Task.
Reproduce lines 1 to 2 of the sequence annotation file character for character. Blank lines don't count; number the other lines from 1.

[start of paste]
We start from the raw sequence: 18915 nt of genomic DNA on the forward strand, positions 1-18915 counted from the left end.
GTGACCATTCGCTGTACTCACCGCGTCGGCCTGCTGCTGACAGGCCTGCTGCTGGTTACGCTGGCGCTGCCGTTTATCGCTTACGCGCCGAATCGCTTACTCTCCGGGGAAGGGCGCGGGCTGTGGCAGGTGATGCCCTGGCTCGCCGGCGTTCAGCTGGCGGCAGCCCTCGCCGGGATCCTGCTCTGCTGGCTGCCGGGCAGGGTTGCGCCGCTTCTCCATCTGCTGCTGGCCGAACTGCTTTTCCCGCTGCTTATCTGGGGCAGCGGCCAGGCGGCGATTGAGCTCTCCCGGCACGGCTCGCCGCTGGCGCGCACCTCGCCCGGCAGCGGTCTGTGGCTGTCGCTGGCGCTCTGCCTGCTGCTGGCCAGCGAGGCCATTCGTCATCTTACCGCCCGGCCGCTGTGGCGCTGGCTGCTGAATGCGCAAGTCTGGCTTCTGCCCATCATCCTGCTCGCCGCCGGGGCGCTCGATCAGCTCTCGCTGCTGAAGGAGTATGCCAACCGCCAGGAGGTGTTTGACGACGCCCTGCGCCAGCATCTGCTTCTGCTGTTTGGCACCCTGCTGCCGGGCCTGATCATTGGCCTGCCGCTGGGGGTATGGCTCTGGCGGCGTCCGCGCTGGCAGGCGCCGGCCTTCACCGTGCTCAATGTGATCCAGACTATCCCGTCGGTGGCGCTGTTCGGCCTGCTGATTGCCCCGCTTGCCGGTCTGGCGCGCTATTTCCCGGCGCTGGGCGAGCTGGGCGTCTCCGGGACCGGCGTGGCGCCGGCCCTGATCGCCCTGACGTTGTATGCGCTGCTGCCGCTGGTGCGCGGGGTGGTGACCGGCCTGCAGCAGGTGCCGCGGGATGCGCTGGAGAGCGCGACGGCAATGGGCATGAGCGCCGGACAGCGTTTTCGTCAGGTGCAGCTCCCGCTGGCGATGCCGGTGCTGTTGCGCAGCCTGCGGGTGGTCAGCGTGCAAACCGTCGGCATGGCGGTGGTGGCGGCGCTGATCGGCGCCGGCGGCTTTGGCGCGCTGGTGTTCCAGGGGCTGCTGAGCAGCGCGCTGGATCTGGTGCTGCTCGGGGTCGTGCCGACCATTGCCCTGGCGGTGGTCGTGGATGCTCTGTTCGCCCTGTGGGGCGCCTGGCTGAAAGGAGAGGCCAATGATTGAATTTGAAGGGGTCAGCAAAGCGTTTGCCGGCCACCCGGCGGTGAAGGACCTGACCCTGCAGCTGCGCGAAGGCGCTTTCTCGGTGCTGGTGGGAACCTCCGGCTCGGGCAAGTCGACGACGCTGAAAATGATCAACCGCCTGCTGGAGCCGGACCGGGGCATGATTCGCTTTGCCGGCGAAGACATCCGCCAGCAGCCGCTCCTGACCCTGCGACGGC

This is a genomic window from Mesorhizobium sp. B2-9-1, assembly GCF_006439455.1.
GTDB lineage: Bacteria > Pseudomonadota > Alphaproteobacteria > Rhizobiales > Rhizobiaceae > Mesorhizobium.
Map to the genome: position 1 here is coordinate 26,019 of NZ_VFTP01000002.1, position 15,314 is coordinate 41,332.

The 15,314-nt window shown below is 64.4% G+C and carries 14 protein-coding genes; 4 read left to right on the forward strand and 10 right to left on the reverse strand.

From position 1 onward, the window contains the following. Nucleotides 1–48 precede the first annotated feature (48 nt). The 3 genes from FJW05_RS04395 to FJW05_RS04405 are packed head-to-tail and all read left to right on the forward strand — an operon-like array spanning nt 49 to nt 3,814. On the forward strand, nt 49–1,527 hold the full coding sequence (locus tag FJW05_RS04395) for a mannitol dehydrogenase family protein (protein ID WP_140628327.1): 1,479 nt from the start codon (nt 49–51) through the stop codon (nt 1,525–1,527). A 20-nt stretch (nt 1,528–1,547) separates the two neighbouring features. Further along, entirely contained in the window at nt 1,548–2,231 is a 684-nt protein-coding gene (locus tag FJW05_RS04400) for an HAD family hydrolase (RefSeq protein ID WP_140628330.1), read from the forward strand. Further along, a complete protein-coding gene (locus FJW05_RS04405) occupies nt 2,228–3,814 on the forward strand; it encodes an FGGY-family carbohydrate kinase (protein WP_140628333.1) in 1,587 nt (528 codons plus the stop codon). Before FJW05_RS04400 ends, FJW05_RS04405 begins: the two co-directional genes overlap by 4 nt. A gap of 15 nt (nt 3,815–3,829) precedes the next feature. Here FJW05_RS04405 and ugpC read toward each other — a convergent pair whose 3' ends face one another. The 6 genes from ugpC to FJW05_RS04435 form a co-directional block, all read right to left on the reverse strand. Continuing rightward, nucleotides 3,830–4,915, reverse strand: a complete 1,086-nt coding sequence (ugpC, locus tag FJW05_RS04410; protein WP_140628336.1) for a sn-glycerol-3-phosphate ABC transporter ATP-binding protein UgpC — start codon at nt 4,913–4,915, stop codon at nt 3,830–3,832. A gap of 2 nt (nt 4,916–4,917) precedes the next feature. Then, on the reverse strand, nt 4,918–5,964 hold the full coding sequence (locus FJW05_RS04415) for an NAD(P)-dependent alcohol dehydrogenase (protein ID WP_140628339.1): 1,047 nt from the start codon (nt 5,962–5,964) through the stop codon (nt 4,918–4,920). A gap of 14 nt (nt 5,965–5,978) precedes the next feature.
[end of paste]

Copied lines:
We start from the raw sequence: 18915 nt of genomic DNA on the forward strand, positions 1-18915 counted from the left end.
GTGACCATTCGCTGTACTCACCGCGTCGGCCTGCTGCTGACAGGCCTGCTGCTGGTTACGCTGGCGCTGCCGTTTATCGCTTACGCGCCGAATCGCTTACTCTCCGGGGAAGGGCGCGGGCTGTGGCAGGTGATGCCCTGGCTCGCCGGCGTTCAGCTGGCGGCAGCCCTCGCCGGGATCCTGCTCTGCTGGCTGCCGGGCAGGGTTGCGCCGCTTCTCCATCTGCTGCTGGCCGAACTGCTTTTCCCGCTGCTTATCTGGGGCAGCGGCCAGGCGGCGATTGAGCTCTCCCGGCACGGCTCGCCGCTGGCGCGCACCTCGCCCGGCAGCGGTCTGTGGCTGTCGCTGGCGCTCTGCCTGCTGCTGGCCAGCGAGGCCATTCGTCATCTTACCGCCCGGCCGCTGTGGCGCTGGCTGCTGAATGCGCAAGTCTGGCTTCTGCCCATCATCCTGCTCGCCGCCGGGGCGCTCGATCAGCTCTCGCTGCTGAAGGAGTATGCCAACCGCCAGGAGGTGTTTGACGACGCCCTGCGCCAGCATCTGCTTCTGCTGTTTGGCACCCTGCTGCCGGGCCTGATCATTGGCCTGCCGCTGGGGGTATGGCTCTGGCGGCGTCCGCGCTGGCAGGCGCCGGCCTTCACCGTGCTCAATGTGATCCAGACTATCCCGTCGGTGGCGCTGTTCGGCCTGCTGATTGCCCCGCTTGCCGGTCTGGCGCGCTATTTCCCGGCGCTGGGCGAGCTGGGCGTCTCCGGGACCGGCGTGGCGCCGGCCCTGATCGCCCTGACGTTGTATGCGCTGCTGCCGCTGGTGCGCGGGGTGGTGACCGGCCTGCAGCAGGTGCCGCGGGATGCGCTGGAGAGCGCGACGGCAATGGGCATGAGCGCCGGACAGCGTTTTCGTCAGGTGCAGCTCCCGCTGGCGATGCCGGTGCTGTTGCGCAGCCTGCGGGTGGTCAGCGTGCAAACCGTCGGCATGGCGGTGGTGGCGGCGCTGATCGGCGCCGGCGGCTTTGGCGCGCTGGTGTTCCAGGGGCTGCTGAGCAGCGCGCTGGATCTGGTGCTGCTCGGGGTCGTGCCGACCATTGCCCTGGCGGTGGTCGTGGATGCTCTGTTCGCCCTGTGGGGCGCCTGGCTGAAAGGAGAGGCCAATGATTGAATTTGAAGGGGTCAGCAAAGCGTTTGCCGGCCACCCGGCGGTGAAGGACCTGACCCTGCAGCTGCGCGAAGGCGCTTTCTCGGTGCTGGTGGGAACCTCCGGCTCGGGCAAGTCGACGACGCTGAAAATGATCAACCGCCTGCTGGAGCCGGACCGGGGCATGATTCGCTTTGCCGGCGAAGACATCCGCCAGCAGCCGCTCCTGACCCTGCGACGGC